Not all of the Framingham results could be explained by education or cardiovascular health, Dr. Seshadri said, a reflection of the complexity of dementia.
Marie and Joe Porcello, study participants, are 86-year-old high school graduates with no significant cardiovascular problems or family history of dementia. But Mr. Porcello remains healthy, while his wife, a retired secretary, developed dementia about 10 years ago and is in an assisted-living facility.
“I took care of her as long as I can, and then she fell one day when she was getting out of the bathtub,” Mr. Porcello said. He said his wife usually recognized him, but “the other day when I went up there, she said, ‘Who are you?’ and I said ‘I’m your husband.’ Then right away she knew who I was and she puckered up like she wanted to give me a kiss.”
Mr. Porcello, a retired phone company foreman, did attend night school for postsecondary algebra classes, but “in my lifetime, you didn’t really have to go to college,” he said.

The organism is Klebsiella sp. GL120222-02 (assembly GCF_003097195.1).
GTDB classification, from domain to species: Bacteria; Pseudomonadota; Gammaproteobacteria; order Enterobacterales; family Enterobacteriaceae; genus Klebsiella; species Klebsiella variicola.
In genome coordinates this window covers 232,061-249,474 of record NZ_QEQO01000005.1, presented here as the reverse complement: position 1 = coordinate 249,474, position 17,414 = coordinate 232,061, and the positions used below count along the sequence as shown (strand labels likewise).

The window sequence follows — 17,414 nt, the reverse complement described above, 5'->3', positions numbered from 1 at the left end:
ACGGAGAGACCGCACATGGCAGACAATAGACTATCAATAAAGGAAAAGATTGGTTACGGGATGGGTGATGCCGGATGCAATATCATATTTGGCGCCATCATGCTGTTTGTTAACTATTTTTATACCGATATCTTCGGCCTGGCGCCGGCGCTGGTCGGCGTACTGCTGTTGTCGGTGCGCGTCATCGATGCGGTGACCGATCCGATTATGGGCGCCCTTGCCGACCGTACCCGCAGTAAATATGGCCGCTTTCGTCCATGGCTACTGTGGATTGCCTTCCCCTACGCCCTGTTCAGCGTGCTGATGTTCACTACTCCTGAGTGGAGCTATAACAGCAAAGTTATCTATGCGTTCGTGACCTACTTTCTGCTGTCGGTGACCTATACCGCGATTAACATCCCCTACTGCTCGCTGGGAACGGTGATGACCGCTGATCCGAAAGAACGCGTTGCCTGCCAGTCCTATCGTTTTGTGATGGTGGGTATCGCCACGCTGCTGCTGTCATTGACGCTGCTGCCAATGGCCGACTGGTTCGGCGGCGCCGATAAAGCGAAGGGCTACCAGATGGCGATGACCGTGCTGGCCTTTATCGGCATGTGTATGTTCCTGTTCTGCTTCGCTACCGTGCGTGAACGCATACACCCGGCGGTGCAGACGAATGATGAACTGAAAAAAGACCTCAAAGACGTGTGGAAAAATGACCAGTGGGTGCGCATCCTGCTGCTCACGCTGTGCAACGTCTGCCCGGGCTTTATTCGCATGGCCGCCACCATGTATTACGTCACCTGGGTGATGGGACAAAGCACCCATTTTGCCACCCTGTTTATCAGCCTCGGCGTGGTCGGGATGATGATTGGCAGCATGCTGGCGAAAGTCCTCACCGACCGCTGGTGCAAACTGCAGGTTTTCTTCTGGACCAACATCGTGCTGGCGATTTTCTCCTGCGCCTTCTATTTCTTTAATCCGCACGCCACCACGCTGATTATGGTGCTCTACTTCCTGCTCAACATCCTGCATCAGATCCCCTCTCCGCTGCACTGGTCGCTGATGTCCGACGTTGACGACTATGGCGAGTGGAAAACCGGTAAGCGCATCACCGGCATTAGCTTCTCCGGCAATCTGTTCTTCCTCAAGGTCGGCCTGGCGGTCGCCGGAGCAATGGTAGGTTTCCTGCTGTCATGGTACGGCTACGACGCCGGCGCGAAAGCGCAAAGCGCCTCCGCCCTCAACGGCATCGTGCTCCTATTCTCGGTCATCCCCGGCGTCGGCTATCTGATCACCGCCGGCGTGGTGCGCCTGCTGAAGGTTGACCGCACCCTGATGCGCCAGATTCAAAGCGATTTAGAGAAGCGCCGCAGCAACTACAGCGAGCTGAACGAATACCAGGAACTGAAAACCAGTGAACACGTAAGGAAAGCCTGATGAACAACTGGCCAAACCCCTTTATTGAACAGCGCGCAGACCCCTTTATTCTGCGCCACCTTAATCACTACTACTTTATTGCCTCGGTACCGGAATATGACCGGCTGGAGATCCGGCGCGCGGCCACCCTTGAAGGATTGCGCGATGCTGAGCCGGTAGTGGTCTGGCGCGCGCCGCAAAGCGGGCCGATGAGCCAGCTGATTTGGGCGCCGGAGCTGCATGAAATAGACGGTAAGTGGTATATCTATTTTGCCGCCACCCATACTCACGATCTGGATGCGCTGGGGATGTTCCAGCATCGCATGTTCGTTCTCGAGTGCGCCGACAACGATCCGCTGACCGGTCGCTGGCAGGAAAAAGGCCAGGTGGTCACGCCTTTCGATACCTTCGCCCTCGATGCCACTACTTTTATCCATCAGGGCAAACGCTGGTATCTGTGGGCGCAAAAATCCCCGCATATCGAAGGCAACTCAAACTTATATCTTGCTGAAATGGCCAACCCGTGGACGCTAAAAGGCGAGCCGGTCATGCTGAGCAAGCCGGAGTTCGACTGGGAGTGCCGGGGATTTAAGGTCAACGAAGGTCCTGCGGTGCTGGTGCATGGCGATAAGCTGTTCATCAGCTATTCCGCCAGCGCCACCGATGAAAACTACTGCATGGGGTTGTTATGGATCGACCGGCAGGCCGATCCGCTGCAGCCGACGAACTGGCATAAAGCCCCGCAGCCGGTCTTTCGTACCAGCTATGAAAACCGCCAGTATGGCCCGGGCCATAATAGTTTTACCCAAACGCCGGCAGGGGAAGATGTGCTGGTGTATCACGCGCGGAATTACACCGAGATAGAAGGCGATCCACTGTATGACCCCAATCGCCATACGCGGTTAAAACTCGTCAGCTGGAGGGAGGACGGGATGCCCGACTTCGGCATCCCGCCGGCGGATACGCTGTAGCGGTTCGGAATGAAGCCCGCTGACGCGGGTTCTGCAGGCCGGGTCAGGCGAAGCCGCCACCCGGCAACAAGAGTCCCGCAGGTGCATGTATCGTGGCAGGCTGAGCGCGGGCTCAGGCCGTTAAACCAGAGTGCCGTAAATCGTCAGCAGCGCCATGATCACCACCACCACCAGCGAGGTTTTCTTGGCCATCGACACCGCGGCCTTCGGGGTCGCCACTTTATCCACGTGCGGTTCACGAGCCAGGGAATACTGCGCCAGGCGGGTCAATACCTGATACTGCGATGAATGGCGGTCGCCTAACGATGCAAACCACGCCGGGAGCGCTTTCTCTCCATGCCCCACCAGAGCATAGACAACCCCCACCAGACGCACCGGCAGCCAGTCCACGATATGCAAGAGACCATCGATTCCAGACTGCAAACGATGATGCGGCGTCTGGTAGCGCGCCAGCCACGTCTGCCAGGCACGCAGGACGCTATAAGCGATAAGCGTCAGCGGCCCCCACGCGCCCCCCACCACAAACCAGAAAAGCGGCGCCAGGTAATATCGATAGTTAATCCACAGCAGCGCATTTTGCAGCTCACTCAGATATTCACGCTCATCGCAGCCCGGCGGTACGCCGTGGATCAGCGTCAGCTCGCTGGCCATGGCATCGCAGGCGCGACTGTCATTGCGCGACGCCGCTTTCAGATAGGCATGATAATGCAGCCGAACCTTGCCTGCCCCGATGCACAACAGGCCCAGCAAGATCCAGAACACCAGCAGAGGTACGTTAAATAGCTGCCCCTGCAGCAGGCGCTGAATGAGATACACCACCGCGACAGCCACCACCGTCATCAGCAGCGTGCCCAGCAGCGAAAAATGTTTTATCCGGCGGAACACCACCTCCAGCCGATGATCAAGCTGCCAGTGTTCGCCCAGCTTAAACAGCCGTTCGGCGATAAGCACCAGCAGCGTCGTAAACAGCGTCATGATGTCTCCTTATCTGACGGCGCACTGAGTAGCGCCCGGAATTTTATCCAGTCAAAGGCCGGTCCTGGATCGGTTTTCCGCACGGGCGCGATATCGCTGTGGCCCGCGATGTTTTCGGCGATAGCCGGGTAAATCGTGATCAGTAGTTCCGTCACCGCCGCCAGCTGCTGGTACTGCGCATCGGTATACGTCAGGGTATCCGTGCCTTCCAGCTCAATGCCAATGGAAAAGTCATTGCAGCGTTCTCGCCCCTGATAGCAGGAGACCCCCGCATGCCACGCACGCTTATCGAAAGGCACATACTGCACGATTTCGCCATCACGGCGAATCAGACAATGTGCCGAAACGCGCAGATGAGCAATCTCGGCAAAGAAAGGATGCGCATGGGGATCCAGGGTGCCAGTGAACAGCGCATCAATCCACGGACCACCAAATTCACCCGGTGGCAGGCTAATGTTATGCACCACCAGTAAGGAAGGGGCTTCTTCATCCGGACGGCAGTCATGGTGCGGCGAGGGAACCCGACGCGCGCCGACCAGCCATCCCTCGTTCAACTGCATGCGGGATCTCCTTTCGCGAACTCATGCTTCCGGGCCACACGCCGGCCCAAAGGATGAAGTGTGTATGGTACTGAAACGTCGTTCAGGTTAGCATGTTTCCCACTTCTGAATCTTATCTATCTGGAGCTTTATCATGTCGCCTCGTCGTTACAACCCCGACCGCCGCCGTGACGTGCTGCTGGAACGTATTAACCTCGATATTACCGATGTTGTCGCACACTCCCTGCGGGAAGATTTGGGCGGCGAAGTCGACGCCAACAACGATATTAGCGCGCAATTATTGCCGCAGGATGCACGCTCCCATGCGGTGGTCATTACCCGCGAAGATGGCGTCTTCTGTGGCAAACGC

“Today, everybody has to go to college, or you end up pushing carts in supermarkets.”
Their daughter Cynthia Johnson, 54, who received a bachelor’s degree in computer science and worked as a software engineer, belongs to a generation that researchers would now predict to have less dementia.
But David Jones, a professor of the culture of medicine at Harvard, said history showed disease trends were rarely straightforward. Dementia, he said in an email, “won’t be as bad as it would have been had incidence not begun to fall, but it will still be a very difficult problem.”
Via : nytimes